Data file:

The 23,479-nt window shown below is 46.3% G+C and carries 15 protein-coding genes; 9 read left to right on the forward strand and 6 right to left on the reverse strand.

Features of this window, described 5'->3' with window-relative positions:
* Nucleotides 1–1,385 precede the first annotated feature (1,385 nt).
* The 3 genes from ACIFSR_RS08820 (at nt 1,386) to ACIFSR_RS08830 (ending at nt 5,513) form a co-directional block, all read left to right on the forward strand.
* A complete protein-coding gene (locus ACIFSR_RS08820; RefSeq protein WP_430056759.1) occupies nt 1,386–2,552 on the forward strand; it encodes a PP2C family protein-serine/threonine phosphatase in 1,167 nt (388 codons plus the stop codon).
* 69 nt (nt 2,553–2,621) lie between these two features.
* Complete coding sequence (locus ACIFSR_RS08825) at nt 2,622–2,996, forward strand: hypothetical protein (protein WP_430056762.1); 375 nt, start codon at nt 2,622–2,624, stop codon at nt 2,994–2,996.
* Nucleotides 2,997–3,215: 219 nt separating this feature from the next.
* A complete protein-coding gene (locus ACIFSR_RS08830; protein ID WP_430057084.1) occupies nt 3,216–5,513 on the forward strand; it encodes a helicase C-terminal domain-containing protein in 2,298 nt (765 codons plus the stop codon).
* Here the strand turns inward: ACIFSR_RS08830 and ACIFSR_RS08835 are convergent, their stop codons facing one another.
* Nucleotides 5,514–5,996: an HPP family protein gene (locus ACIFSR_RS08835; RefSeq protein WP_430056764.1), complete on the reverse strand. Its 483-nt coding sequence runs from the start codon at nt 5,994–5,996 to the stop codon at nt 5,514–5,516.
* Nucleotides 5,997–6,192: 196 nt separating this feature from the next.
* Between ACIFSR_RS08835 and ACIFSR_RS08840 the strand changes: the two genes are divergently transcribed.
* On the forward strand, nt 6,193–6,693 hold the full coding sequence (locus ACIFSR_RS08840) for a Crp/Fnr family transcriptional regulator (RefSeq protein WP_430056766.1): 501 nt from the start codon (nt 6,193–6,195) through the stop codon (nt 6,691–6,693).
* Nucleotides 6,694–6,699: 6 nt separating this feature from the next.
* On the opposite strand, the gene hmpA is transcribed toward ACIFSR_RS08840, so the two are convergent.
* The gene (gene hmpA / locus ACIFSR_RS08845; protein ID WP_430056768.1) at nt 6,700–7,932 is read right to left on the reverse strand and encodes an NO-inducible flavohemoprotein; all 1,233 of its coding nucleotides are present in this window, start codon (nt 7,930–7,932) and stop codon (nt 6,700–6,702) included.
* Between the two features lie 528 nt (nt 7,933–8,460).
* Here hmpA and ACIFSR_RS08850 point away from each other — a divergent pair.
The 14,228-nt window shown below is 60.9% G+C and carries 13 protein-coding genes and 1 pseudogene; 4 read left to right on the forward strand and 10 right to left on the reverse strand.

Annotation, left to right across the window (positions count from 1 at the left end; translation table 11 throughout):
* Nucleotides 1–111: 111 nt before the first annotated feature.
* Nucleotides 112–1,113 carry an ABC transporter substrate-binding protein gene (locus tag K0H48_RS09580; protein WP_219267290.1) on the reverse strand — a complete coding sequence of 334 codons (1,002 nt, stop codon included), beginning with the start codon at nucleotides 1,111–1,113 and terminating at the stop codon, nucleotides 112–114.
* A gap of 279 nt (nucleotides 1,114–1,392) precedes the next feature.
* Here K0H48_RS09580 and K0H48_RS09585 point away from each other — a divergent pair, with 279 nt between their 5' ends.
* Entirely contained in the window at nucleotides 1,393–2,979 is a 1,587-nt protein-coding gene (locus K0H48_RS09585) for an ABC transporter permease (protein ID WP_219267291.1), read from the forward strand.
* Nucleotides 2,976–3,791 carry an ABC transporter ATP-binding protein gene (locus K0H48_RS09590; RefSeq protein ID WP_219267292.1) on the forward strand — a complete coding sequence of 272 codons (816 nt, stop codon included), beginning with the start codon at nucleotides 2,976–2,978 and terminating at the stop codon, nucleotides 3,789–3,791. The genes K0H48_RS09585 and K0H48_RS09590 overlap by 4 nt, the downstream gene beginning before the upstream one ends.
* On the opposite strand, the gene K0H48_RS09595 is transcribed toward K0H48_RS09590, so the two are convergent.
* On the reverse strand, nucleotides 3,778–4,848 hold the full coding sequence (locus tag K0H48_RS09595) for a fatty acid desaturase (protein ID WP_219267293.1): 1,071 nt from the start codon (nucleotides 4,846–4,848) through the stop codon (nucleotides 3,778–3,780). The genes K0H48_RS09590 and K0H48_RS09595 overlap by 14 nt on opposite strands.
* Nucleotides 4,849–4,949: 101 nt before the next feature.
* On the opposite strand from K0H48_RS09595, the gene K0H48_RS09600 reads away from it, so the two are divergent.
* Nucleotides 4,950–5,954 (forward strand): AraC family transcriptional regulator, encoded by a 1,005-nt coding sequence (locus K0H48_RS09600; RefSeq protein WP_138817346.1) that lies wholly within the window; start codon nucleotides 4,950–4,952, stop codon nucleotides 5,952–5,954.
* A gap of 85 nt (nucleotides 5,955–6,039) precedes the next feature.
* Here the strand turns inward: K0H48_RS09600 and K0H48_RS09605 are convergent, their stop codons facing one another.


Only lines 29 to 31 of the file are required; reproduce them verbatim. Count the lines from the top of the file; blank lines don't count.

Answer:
* On the reverse strand, nucleotides 3,778–4,848 hold the full coding sequence (locus tag K0H48_RS09595) for a fatty acid desaturase (protein ID WP_219267293.1): 1,071 nt from the start codon (nucleotides 4,846–4,848) through the stop codon (nucleotides 3,778–3,780). The genes K0H48_RS09590 and K0H48_RS09595 overlap by 14 nt on opposite strands.
* Nucleotides 4,849–4,949: 101 nt before the next feature.
* On the opposite strand from K0H48_RS09595, the gene K0H48_RS09600 reads away from it, so the two are divergent.